What Freelancers need to know before Negotiating with Recruiters

09 December 2021 -

"Recruiters work with a fixed budget from the client and their commission is not fixed. "

When I was working as a recruiter, and I asked freelancers about their rate, most of the time they gave me the answer: “Between 90 and 110 euros per hour.” Well, I can assure you, 90 euros was the most likely outcome.

Recruiters work with a fixed budget from the client, and their commission is not fixed. This means that recruiters benefit when your rate is as low as possible.

Here are the things you should know about the position of agencies and clients before you share your rate with them. Also, I will share some general advice for going into negotiations.

Determine your rate.

Freelance rates can vary depending on the kind of project. Make sure that you define your own salary expectation before you start.

What is the market rate?

There is also a difference in freelance rates in different sectors or skills. It is very important to find out what your skills are worth in the market. If you quote yourself too low, you can seem unprepared or even less skilled. The easiest way to do research is to ask fellow freelancers.

Be confident.

It is just as important to show confidence in your skills as it is to get a foot in the door with as many recruiters as possible. This doesn’t mean that you should oversell yourself. Be confident in the rate that you decided is fairly quoted.

Don’t be shy and ask.

There is absolutely no shame in asking the budget from the recruiter. On the contrary, it is very smart. It will put the recruiter in a position where he has to be open about their commission, so you can get the most out of the deal. If they claim not to be able to share the budget, you can ask yourself if you are dealing with a trustworthy agent.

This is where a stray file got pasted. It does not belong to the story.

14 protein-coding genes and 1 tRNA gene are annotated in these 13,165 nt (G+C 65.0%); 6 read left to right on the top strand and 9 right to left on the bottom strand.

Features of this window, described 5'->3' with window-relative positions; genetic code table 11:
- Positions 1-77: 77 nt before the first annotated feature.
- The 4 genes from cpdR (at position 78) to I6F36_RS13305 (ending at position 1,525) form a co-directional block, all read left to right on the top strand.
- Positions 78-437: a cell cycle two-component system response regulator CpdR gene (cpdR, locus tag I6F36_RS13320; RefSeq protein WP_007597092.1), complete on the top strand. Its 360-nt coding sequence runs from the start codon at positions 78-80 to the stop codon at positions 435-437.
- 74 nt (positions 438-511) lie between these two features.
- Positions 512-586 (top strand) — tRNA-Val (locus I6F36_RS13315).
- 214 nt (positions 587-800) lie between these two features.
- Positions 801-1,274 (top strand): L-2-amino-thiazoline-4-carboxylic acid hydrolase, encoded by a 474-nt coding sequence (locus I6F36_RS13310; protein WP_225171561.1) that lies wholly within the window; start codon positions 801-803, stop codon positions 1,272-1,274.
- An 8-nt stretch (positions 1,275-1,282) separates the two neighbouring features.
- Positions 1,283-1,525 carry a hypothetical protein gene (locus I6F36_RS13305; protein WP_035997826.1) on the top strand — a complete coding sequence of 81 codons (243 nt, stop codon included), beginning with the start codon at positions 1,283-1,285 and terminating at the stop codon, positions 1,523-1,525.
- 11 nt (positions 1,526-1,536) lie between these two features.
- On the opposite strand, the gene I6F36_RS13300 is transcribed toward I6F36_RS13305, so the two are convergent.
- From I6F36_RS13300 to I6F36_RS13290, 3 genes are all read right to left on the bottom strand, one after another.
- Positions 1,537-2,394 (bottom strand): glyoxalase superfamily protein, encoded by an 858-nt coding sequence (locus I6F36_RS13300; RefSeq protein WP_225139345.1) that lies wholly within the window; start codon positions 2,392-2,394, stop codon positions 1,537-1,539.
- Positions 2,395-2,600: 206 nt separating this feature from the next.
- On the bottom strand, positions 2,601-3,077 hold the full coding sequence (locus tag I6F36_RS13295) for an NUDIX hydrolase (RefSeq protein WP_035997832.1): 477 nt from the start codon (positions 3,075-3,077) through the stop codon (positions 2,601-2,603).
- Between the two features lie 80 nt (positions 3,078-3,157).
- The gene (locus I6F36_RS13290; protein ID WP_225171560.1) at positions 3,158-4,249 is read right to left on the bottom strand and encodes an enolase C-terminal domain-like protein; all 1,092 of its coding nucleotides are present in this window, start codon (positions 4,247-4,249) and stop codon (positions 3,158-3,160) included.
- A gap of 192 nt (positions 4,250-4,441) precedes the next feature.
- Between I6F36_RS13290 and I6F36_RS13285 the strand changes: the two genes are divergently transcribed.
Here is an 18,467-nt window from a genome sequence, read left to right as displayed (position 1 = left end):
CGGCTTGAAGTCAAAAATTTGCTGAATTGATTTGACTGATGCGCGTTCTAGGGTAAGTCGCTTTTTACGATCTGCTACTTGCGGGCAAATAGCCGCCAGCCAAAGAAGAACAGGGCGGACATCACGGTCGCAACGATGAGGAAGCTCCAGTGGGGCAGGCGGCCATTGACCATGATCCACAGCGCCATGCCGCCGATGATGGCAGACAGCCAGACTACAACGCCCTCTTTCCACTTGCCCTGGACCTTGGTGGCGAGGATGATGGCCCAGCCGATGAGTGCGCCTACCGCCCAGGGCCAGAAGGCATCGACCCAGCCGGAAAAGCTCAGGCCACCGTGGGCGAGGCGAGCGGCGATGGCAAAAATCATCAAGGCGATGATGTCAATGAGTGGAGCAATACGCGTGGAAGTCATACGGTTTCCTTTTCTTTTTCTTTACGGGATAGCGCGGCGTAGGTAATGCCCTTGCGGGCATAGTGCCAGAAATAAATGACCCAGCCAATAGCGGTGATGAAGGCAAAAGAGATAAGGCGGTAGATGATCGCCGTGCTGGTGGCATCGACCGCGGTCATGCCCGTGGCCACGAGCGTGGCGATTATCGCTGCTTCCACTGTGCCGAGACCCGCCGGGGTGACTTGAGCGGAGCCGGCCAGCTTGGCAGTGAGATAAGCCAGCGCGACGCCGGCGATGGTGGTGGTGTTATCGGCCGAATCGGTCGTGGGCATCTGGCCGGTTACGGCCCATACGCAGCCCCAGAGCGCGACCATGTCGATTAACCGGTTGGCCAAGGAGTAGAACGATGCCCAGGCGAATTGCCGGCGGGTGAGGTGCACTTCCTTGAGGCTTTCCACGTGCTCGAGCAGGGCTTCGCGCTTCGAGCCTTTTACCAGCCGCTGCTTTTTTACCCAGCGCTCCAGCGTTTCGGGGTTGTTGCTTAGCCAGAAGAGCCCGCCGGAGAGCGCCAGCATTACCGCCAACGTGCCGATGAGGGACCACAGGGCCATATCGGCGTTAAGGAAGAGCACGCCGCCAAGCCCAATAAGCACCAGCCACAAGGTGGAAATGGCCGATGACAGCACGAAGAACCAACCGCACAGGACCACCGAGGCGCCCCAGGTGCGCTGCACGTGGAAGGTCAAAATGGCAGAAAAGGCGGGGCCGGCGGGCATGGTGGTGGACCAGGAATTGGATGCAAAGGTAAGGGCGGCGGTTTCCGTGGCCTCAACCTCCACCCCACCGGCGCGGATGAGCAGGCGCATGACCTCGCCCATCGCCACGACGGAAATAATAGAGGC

Recruiters have a fixed budget.

So go for a fixed commission. As long as the budget is fixed, but the commission is flexible, you have conflicting interests. When both the budget and the commission are fixed, you will have common interests.

Ask if you have competition.

If you are the only candidate, you are the winner. When there are more candidates, you are less sure of your position. Adapt your price strategy accordingly.

Never talk about a range.

As a recruiter, I was always trying to get a range with the motivation that it would allow me to negotiate with the client on your behalf. This is not true. It gave me ammunition to negotiate with you. If you would like to give a fair answer, you can say, “My rate is 110, depending on the project and duration.” When you are asked about your minimum rate, don’t share it unless the commission is fixed.

Wait with negotiating.

Always try to calculate your chances. If you are the perfect candidate in the eyes of the recruiter, this means you can make his deal successful. They will be willing to pay for that. Also, a recruiter will always try to agree on the rate before you will be presented to the client, which is fair. However, it is in your benefit to wait with negotiating as you have a stronger negotiating position when selected by the client.

Be fair and be nice.

If you are really the winning lottery ticket and you know what you are worth, don’t abuse your position. Give the recruiter his deserved share as well. Be fair. Additionally, be transparent and make a connection with the recruiter. Be nice. They will be happy to award you.

There are clear do’s and don’ts for negotiating, but intuition remains very important as well. To improve that, you need experience.

Now you are more informed about the position of the other side of the table, you are ready to practice.

Good luck!

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